How to treat uterine polyp to prevent cancer

The most effective treatment for uterine polyp is sometimes to remove the uterus, although polyps can also be removed through cauterization and polypectomy.

The most effective treatment choice depends on the woman's age, whether she has symptoms or not, and whether she takes hormonal medications. Treatment options for uterine polyps can be:

1. Maintain vigilance

Sometimes, the doctor may indicate only the observation of the polyp for 6 months, especially when he does not show symptoms such as prolonged, intermenstrual bleeding, cramps or smelly discharge. In these cases, the woman should have a gynecological consultation every 6 months to see if the polyp has increased or decreased in size. This behavior is more common in young women who do not have any symptoms related to the uterine polyp.

2. Surgery to remove the polyp

Polypectomy through surgical hysteroscopy can be indicated for all healthy women, as polyps can make it difficult to implant the fertilized egg in the uterus, which reduces the chances of pregnancy. Surgery to remove the uterine polyp can be done in the doctor's office with local anesthesia, and you must remove the polyp and its basal layer because this decreases the risk of developing cancer. See what recovery looks like after polyp removal surgery.

In women after menopause, uterine polyps generally have no symptoms, although they can cause vaginal blood loss in some women. In these cases, polypectomy is very effective and the polyp rarely returns, although it is at this stage that there is a greater risk of developing cancer. The only way to know if the uterine polyp is likely to be malignant is through biopsy, which is recommended for all women who have developed polyps after menopause. The older the woman, the greater the chances of developing endometrial cancer.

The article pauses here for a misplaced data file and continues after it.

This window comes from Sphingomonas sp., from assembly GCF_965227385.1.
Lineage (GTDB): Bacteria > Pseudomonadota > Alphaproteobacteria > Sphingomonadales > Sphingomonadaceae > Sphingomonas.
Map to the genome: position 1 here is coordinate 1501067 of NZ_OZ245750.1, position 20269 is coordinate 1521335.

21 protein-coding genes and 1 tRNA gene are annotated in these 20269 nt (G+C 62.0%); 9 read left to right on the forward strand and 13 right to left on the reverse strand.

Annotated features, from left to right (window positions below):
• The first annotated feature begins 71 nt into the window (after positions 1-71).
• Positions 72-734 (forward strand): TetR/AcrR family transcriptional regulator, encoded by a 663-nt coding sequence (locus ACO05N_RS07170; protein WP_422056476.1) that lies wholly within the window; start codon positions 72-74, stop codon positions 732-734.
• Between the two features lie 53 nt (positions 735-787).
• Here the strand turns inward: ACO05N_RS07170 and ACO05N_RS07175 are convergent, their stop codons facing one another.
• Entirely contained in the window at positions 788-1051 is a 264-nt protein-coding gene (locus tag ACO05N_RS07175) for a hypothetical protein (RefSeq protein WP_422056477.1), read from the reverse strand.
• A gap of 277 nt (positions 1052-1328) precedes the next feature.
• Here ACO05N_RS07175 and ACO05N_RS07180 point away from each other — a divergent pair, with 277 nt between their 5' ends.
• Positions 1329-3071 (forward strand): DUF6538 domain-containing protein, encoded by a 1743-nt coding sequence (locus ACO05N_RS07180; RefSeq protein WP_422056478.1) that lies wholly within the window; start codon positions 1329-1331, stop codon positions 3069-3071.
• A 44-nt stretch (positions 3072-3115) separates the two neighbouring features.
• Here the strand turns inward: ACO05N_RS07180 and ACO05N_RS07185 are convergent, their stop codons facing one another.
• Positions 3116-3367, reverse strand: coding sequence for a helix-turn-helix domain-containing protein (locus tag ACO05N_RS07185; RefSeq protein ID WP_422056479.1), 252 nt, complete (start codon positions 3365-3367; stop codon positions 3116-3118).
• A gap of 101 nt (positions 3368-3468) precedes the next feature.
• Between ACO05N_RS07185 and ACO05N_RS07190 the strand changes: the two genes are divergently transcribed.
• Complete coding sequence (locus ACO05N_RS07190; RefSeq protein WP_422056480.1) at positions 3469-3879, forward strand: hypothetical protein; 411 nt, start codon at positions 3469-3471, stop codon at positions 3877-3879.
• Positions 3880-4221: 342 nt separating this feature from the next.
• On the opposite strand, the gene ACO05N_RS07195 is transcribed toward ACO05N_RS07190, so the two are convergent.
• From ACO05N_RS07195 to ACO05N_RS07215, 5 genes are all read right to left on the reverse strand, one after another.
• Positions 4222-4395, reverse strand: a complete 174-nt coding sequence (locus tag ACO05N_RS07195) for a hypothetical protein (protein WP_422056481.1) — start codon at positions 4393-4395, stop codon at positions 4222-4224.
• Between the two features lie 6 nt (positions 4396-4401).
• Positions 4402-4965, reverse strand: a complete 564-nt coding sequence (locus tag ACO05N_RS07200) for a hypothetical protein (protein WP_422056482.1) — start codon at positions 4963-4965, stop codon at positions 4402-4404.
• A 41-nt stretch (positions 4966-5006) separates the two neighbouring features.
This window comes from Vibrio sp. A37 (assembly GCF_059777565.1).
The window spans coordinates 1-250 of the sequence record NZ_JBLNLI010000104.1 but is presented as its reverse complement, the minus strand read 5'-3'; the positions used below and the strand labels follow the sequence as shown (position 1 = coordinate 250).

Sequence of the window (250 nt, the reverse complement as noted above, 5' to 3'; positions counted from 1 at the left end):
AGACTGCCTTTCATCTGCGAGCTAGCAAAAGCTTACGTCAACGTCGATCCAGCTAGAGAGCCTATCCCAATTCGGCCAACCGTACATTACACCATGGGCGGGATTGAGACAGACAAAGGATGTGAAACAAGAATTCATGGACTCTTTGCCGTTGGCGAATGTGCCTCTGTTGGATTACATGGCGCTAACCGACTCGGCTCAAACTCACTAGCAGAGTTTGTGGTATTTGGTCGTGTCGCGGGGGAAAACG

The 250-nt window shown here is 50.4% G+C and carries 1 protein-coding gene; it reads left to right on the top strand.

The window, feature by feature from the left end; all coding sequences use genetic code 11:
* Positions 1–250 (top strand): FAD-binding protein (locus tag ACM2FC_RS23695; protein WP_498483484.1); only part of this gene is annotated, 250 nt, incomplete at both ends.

3. Withdrawal of the uterus

Withdrawal of the uterus is a treatment option for women who do not wish to have more children, have severe symptoms and are old. See what happens after the uterus is removed.

However, this surgery is not recommended for young women, who have not yet had children, being more indicated in these cases to remove the uterine polyp through cauterization and polypectomy, which also removes its implantation base.

The doctor and the patient can discuss the possibilities of treatment, taking into account the risk of developing cancer, the presence of unpleasant symptoms and your desire to become pregnant. The doctor should reassure the patient and inform that after the removal of the polyps, they may reappear, although there is a greater possibility of this happening in young women who have not yet entered menopause and who show symptoms, because after menopause rarely the uterine polyp reappears.

What is the risk of uterine polyp becoming cancer?

Uterine polyps are benign lesions that rarely develop into cancer, but this can happen when the polyp is not removed or when its implantation base is not removed. Women who are at a higher risk of developing uterine cancer are those who were diagnosed with uterine polyp after menopause and who have symptoms.

Signs of improvement

In asymptomatic women, signs of improvement can only be observed during the examination in which the doctor verifies that the uterine polyp has decreased in size. In women who have symptoms such as abnormal bleeding, signs of improvement may include normalization of menstruation.

Signs of worsening and complications

Signs of worsening may arise when there is an increase in the intensity of menstrual flow or loss of vaginal blood between two periods. In this case, when noticing these symptoms, the woman must go back to the doctor to check if the uterine polyp has increased in size, if others have appeared or if her cells have mutated, which can cause cancer, which is the worst complication that the endometrial polyp can cause.

See too:

  • What can cause uterine polyp